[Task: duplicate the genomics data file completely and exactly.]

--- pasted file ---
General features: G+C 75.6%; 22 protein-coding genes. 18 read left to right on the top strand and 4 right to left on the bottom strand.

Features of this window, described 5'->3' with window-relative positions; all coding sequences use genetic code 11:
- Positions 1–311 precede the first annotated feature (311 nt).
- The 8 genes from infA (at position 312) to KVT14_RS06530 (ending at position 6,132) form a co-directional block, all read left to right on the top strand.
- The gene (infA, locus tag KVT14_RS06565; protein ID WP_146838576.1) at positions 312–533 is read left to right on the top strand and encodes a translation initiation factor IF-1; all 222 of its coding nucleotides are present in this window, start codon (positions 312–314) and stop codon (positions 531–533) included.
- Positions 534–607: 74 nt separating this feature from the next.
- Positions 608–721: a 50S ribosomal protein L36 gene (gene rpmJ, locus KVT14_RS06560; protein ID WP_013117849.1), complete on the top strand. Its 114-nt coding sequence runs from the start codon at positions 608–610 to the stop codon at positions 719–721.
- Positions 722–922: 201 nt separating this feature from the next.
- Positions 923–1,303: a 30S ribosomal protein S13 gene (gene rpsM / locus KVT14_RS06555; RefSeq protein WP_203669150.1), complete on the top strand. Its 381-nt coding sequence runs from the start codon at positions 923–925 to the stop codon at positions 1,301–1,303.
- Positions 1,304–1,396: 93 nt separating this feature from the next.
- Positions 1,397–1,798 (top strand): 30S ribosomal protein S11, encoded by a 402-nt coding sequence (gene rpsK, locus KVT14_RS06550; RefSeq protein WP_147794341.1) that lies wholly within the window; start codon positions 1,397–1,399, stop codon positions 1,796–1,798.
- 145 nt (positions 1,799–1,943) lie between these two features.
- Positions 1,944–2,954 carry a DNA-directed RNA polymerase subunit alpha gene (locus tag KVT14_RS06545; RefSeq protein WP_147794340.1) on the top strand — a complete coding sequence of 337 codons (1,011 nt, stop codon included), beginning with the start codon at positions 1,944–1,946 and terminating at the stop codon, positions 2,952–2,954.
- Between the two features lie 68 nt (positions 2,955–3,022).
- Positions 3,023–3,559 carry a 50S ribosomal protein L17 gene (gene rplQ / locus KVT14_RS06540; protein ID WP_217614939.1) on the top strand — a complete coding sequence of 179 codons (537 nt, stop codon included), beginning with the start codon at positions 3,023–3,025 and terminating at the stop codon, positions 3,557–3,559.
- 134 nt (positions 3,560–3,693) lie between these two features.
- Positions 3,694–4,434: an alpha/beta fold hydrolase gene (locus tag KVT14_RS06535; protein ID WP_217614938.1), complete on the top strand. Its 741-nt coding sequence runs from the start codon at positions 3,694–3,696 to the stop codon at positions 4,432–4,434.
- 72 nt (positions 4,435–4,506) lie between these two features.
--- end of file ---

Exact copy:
General features: G+C 75.6%; 22 protein-coding genes. 18 read left to right on the top strand and 4 right to left on the bottom strand.

Features of this window, described 5'->3' with window-relative positions; all coding sequences use genetic code 11:
- Positions 1–311 precede the first annotated feature (311 nt).
- The 8 genes from infA (at position 312) to KVT14_RS06530 (ending at position 6,132) form a co-directional block, all read left to right on the top strand.
- The gene (infA, locus tag KVT14_RS06565; protein ID WP_146838576.1) at positions 312–533 is read left to right on the top strand and encodes a translation initiation factor IF-1; all 222 of its coding nucleotides are present in this window, start codon (positions 312–314) and stop codon (positions 531–533) included.
- Positions 534–607: 74 nt separating this feature from the next.
- Positions 608–721: a 50S ribosomal protein L36 gene (gene rpmJ, locus KVT14_RS06560; protein ID WP_013117849.1), complete on the top strand. Its 114-nt coding sequence runs from the start codon at positions 608–610 to the stop codon at positions 719–721.
- Positions 722–922: 201 nt separating this feature from the next.
- Positions 923–1,303: a 30S ribosomal protein S13 gene (gene rpsM / locus KVT14_RS06555; RefSeq protein WP_203669150.1), complete on the top strand. Its 381-nt coding sequence runs from the start codon at positions 923–925 to the stop codon at positions 1,301–1,303.
- Positions 1,304–1,396: 93 nt separating this feature from the next.
- Positions 1,397–1,798 (top strand): 30S ribosomal protein S11, encoded by a 402-nt coding sequence (gene rpsK, locus KVT14_RS06550; RefSeq protein WP_147794341.1) that lies wholly within the window; start codon positions 1,397–1,399, stop codon positions 1,796–1,798.
- 145 nt (positions 1,799–1,943) lie between these two features.
- Positions 1,944–2,954 carry a DNA-directed RNA polymerase subunit alpha gene (locus tag KVT14_RS06545; RefSeq protein WP_147794340.1) on the top strand — a complete coding sequence of 337 codons (1,011 nt, stop codon included), beginning with the start codon at positions 1,944–1,946 and terminating at the stop codon, positions 2,952–2,954.
- Between the two features lie 68 nt (positions 2,955–3,022).
- Positions 3,023–3,559 carry a 50S ribosomal protein L17 gene (gene rplQ / locus KVT14_RS06540; protein ID WP_217614939.1) on the top strand — a complete coding sequence of 179 codons (537 nt, stop codon included), beginning with the start codon at positions 3,023–3,025 and terminating at the stop codon, positions 3,557–3,559.
- 134 nt (positions 3,560–3,693) lie between these two features.
- Positions 3,694–4,434: an alpha/beta fold hydrolase gene (locus tag KVT14_RS06535; protein ID WP_217614938.1), complete on the top strand. Its 741-nt coding sequence runs from the start codon at positions 3,694–3,696 to the stop codon at positions 4,432–4,434.
- 72 nt (positions 4,435–4,506) lie between these two features.